Financial stress can stem from too much debt, not making enough money, living outside of your means, the expense of raising kids or even being married to someone who is not great with money. The list could keep going on and on. Money problems can take over your life and make you feel anxious, nervous, and unhappy. Reducing your financial worry will let you start enjoying life again. No matter what your situation is, there are ways out of it. Just knowing you have a plan in place can save you a headache or two. Here are a few things you can start doing now to tackle the stress you feel.

Identify what needs the most attention.

Getting in control of your money starts by figuring out what your problems are in the first place. Start by writing down your biggest money challenges, and then put them in order from biggest to smallest. This will give you a clearer picture of what you’re up against. Some things you might be interested in focusing on include paying off debt, building your savings, or raising your credit score. It also can be as simple as wanting to figure out what you spend your money on each month. Whatever your problems are, journal them down.

Create a budget.

To some people, the idea of creating a budget stresses them out. However, a budget is one of the best tools you have towards gaining back your financial freedom. A budget allows you to decide ahead of time where you want your money to go so that you can prioritize your most essential bills first. Though a budget, you might realize you spend more money on food and clothing than you need to. You can start restricting your allowance for those items and dedicate more towards your savings or bills. The first few months of creating a budget are the most challenging, but you will find a system that works for you. Over time, it gets easier to approve each month because you know your expenses. This reduces the overall time spent worrying about money.

Stay positive.

This is much easier said than done, but having a positive mindset will empower you to tackle your financial stress and help you stay motivated to keep going. Try not to let yourself get too bogged down by the thoughts of getting out of debt, and instead imagine the stress leaving your body every time your debt gets smaller. It is essential that you believe you can accomplish your goals.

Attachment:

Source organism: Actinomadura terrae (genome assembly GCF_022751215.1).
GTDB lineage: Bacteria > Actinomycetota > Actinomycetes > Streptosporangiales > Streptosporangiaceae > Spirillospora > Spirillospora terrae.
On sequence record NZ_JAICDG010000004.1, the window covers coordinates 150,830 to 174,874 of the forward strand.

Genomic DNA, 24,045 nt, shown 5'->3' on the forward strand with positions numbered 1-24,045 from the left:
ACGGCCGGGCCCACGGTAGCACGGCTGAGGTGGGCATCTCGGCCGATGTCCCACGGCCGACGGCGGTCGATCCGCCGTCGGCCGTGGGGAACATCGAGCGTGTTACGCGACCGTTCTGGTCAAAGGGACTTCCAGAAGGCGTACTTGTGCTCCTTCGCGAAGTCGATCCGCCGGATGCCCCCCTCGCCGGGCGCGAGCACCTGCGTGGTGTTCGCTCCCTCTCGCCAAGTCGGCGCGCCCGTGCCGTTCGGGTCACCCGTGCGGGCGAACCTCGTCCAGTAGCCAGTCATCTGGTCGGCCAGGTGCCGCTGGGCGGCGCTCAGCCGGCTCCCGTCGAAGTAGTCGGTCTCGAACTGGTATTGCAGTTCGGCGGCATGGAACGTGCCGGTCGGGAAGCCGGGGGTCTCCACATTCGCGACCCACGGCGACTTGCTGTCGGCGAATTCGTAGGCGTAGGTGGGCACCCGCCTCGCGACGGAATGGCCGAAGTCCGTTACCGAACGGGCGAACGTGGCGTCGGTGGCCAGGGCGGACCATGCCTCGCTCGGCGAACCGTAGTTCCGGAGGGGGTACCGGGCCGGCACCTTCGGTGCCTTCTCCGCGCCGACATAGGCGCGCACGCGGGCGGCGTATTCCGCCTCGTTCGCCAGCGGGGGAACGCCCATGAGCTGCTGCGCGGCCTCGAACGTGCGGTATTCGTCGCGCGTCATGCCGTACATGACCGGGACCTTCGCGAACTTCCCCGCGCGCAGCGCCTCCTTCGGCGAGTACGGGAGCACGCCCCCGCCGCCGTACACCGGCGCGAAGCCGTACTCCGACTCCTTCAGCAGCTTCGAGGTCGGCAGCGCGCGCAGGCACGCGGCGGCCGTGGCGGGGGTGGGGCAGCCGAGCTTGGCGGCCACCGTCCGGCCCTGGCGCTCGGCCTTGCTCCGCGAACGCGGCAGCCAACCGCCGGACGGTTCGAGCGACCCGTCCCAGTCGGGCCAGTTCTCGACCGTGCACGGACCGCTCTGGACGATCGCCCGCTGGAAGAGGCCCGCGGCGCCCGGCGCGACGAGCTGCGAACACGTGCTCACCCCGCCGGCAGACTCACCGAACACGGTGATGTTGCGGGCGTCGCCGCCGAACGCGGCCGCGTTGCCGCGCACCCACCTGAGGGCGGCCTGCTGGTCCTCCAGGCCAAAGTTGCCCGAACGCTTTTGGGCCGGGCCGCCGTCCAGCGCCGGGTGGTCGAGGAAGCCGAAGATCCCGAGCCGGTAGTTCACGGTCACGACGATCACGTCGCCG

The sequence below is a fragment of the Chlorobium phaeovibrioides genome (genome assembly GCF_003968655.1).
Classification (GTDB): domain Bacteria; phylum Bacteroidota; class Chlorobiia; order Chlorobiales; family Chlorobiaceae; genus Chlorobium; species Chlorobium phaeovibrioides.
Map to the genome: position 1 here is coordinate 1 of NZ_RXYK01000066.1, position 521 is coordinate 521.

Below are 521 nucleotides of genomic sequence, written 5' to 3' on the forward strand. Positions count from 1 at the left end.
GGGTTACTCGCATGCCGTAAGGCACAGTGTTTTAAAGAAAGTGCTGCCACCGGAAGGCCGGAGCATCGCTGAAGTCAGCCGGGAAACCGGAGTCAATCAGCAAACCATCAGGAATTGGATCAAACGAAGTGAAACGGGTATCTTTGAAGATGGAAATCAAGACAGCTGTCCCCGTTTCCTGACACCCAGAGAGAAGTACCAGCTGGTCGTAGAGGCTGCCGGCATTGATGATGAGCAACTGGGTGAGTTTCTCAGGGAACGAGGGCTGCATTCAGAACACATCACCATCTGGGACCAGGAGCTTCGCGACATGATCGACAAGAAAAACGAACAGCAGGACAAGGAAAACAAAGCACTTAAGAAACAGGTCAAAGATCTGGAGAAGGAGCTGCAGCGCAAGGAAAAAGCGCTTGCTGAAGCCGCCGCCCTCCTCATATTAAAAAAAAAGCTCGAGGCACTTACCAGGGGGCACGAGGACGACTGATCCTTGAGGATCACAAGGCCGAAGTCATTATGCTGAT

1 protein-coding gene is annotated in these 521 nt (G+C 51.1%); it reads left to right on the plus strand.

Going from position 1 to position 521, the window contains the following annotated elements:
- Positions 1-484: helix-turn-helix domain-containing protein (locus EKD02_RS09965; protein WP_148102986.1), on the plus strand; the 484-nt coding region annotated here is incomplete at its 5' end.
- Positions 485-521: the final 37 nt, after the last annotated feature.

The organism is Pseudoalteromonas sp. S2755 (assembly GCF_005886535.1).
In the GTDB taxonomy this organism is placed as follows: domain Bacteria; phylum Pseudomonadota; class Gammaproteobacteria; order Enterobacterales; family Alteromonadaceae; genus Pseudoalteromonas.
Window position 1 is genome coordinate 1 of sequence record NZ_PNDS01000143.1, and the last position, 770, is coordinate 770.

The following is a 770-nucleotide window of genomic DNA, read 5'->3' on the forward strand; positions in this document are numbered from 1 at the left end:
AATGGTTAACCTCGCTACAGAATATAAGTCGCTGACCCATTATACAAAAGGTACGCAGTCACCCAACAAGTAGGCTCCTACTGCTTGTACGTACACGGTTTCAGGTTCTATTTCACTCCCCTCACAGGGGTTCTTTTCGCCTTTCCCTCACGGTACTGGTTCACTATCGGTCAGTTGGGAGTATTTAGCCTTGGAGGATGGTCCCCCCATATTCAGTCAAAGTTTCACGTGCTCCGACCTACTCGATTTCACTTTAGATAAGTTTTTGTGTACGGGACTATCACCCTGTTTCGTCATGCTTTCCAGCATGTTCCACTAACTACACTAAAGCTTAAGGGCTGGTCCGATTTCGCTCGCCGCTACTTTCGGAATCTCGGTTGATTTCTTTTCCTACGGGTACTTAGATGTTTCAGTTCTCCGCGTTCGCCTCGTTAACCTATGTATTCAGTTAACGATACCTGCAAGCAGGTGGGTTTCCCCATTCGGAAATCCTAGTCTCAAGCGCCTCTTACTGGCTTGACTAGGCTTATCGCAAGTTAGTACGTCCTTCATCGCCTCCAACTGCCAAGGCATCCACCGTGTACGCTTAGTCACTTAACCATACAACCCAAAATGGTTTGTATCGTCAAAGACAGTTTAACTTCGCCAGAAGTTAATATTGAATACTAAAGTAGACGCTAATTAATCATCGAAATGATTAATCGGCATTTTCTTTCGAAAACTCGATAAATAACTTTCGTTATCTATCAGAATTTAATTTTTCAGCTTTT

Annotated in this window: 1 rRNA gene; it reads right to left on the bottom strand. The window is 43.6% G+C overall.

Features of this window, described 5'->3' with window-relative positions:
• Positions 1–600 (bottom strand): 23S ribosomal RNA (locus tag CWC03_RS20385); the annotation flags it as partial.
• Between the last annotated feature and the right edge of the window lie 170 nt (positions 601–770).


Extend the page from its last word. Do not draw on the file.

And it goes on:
Ask for outside help.

Many schools do not teach the basics of financial planning, leaving young adults confused about handling their money. Do not be afraid to get outside help if it all seems too confusing. There are classes you can take online for essential money management, investing, building a 401k, and more. A financial planner is also a great option if you want some individualized help. They can help you make a long-term investing and saving strategy with your current income. A financial planner will also keep your goals in mind, giving you an outline of how you can reach them. Credit counseling services are also excellent for people that are overwhelmed with their debt.

Track your progress.

Acknowledging the progress you have made will help relieve a considerable amount of financial stress. Finding positive aspects of what you have accomplished will motivate you to keep going towards your financial goals. Small steps are key. You might not be able to save $1,000 a month like you wish you could, but even saving an extra $100 a month is something to be proud of. Do not be too hard on yourself if you slip up, because unexpected expenses pop up in everyone’s life. If it happens, remind yourself how far you have gotten and get yourself back on track next month. Additionally, keep yourself honest. By tracking your progress, you can see where you overspent on nonessentials. Modify both your budget and behavior so that your goals can be reached.

Build an emergency fund.

An emergency fund is a small pile of money that is used only to cover unexpected expenses or financial emergencies. This might be something like a car crash or a medical issue. Knowing you have a back-up plan anytime something big arises will reduce a large amount of stress. It is easier to stick to your monthly budget when you know you have extra money in the bank ready to cover anything unexpected that might pop up. This fund should be at least around 1,000 dollars to start with. Once you are more financially stable, you should aim to have three months of living expenses set aside. It might seem hard at first to build this fund, but setting small amounts away each month will add up quickly. Having a yard sale or a side job might also help you get there.

Financial stress is hard, but it does not have to consume your entire life. These tips will help you find financial freedom again and get rid of the unwanted weight on your shoulders. Focus on your goals, and do not let anyone tell you that you cannot reach them. Prioritize your financial freedom.

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